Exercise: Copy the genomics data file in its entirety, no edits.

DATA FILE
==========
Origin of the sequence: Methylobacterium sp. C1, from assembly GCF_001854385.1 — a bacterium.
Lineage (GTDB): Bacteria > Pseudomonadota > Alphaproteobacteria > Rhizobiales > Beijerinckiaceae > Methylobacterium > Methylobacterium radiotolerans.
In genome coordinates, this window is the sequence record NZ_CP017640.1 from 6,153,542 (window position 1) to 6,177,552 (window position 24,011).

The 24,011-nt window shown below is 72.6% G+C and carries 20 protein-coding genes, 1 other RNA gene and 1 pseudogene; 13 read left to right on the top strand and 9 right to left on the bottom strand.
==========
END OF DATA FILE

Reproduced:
Origin of the sequence: Methylobacterium sp. C1, from assembly GCF_001854385.1 — a bacterium.
Lineage (GTDB): Bacteria > Pseudomonadota > Alphaproteobacteria > Rhizobiales > Beijerinckiaceae > Methylobacterium > Methylobacterium radiotolerans.
In genome coordinates, this window is the sequence record NZ_CP017640.1 from 6,153,542 (window position 1) to 6,177,552 (window position 24,011).

The 24,011-nt window shown below is 72.6% G+C and carries 20 protein-coding genes, 1 other RNA gene and 1 pseudogene; 13 read left to right on the top strand and 9 right to left on the bottom strand.